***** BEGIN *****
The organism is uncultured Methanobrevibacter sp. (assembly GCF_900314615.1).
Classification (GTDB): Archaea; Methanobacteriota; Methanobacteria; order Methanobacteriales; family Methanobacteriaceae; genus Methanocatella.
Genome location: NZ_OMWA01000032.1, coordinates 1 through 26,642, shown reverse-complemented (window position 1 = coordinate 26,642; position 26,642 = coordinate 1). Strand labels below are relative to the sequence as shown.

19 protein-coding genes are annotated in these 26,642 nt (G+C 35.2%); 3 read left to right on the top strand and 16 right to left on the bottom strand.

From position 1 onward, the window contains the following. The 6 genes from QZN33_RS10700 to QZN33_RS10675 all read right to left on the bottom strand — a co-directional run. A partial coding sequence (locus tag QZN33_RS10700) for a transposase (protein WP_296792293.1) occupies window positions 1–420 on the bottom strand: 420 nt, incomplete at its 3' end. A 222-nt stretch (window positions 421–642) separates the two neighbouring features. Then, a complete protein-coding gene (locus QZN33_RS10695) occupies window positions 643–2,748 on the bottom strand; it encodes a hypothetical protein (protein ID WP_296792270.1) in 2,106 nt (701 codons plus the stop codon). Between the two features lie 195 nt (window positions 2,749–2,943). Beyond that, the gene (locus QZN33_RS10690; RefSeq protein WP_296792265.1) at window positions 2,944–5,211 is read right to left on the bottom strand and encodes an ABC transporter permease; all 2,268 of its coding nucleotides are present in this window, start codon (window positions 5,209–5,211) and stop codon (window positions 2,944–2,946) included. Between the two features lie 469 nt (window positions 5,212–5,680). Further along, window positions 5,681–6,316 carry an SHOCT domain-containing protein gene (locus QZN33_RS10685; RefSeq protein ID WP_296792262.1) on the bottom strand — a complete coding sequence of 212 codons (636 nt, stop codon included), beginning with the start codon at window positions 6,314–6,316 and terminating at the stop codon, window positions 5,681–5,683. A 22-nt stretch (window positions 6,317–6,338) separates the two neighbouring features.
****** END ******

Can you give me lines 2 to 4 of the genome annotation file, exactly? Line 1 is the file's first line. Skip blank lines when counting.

Classification (GTDB): Archaea; Methanobacteriota; Methanobacteria; order Methanobacteriales; family Methanobacteriaceae; genus Methanocatella.
Genome location: NZ_OMWA01000032.1, coordinates 1 through 26,642, shown reverse-complemented (window position 1 = coordinate 26,642; position 26,642 = coordinate 1). Strand labels below are relative to the sequence as shown.

19 protein-coding genes are annotated in these 26,642 nt (G+C 35.2%); 3 read left to right on the top strand and 16 right to left on the bottom strand.